Keeping the Home Fires Burning Research

A Little More CLASS Goes a Long Way

imageOriginally Posted July 2, 2014

On Sunday June 30th I attended a white paper presentation at this year’s ALA Annual that revealed the results from an AASL spring symposium which focused on Causality: School Libraries and Student Success – CLASS for short.  As a new doctoral candidate as well as an in-service school librarian, I felt a strong need to attend this session, because it basically unpacked the future of research in the field.  The main just of the white paper focused on determining the type of research needed to identify the causal relationships between effective school library programs and 21st Century student impact.  Drs. Jody Howard and Sue Kimmel of Old Dominion University facilitated the session, unpacking the basic goals and timeline to the audience.

The 3 main goals of the white paper are:

1. Capture the rich discussion emanating from the CLASS forum surrounding research and causality.

To capture rich discussion, the new causality research must acknowledge the existence of past research, evidence of SL program impact on the student, and shifts in methodology.

2. Propose a progression of research methods and projects that will support efforts toward theory building, exploratory research, and demonstration research

 A timeline has been established in 3 phases that are projected to unfold over a 12 year period:   first being foundational in the building and testing of theory (2 years); second is the design and development of best practices and limitations (2 – 5 years); and third is in the determination of impact effectiveness and where it leads (5 years).

3. Outline mechanisms by which a community of scholars can be cultivated and nurtured toward furthering the research agenda and its activities.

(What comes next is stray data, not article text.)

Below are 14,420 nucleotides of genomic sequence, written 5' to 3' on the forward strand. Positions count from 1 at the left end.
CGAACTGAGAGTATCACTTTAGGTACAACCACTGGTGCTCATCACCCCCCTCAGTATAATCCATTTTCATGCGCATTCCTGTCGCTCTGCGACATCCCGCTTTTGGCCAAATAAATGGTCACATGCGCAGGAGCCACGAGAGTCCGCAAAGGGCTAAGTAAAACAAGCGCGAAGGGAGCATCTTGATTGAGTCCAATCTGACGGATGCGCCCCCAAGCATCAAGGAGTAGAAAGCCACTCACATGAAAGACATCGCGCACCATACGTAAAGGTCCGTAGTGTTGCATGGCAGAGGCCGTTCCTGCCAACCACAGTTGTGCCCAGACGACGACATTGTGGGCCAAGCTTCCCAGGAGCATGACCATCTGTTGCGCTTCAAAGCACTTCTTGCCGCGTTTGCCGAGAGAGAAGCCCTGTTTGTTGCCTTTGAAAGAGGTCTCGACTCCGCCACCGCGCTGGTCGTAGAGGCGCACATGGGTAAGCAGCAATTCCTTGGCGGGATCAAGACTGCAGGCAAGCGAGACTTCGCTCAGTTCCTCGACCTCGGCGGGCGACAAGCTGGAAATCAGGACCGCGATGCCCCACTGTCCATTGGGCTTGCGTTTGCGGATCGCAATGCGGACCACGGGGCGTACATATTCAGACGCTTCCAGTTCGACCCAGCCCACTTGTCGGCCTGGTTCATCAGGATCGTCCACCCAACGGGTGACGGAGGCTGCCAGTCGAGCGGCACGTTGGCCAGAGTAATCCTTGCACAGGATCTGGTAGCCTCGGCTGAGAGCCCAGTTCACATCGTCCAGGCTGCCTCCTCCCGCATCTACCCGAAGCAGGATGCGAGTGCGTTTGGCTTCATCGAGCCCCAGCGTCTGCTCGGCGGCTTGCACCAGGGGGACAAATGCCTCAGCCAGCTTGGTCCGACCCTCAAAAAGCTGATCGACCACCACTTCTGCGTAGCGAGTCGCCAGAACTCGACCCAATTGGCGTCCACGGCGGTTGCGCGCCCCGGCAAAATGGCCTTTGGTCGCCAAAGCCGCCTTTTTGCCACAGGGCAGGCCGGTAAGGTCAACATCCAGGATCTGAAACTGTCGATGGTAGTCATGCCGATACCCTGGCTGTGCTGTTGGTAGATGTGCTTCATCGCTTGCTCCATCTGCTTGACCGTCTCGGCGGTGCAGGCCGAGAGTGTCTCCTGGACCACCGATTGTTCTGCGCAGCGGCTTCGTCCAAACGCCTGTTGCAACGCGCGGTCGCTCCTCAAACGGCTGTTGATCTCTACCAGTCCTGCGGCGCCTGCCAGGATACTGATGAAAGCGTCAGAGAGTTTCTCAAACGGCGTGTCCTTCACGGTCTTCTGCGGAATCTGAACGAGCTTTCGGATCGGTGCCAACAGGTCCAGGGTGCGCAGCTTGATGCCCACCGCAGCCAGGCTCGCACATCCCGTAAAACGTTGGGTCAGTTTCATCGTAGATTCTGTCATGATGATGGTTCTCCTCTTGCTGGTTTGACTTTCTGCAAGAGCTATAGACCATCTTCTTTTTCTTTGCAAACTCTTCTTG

It’s unbelievable just how new this is. A taskforce has just been established by AASL, but no one has been appointed to participate. There are no committees yet, because that too,  is to be determined.  Several means of generating and maintaining ongoing conversation has been established:  at Twitter hashtag #aaslres, Facebook group page, a new listserv, and virtual meetings and hangouts. School Library Research has offered to commit an entire issue to the spring forum and a clearinghouse to hold all the research, reports, and conference papers has been suggested.

In my opinion, with revisions of the national AASL standards due in 2017, the CLASS project is well timed to definitely reflect the progressive adjustments of our national standards and vice versa.  The future focus of research lays in what is to be determined from the project.  Many a practitioner has noticed paradigm shifts that have already or is in the process of occuring.  One area focuses on the success of flexed and fixed schedule. Leaders in the field, such as Professor Judi Moreillon of Texas Woman’s University, says flex is what she has experienced as the most successful approach to teaching  k12 students; flex is how she has conducted research as an in-service practitioner, and flex is absolutely the way she is teaching her higher ed library students.  On the other hand, Kristin Fontichiaro (University of Michigan) says scheduling which is obviously more flexible at secondary than primary level is starting to show that flexible scheduling is the ideal format but not necessarily the actuality.*  Based on a building’s need-reaction to budgetary cuts, the primary librarian can no longer be as successful at either flexibly arranged collaboration sessions with the classroom teacher or with the flexible scheduling of classes as seen with the secondary librarian.

The one major criticism of the white paper by an attendee was that there is no evidence of teacher-librarian collaborative partnerships  in the language.  It’s implied and should  literally be written out, possibly in the introduction’s second paragraph, where a definition for “school librarian” is mentioned in the opening sentence.

Comments regarding the CLASS White paper are being accepted until October 15, 2014. If you would like to provide any feedback about the paper, please submit comments to Allison Cline at


* Quotes from Professors Moreillon and Fontichiaro were gleaned from several impromptu conversations throughout this year’s 2014 ALA Annual conference.


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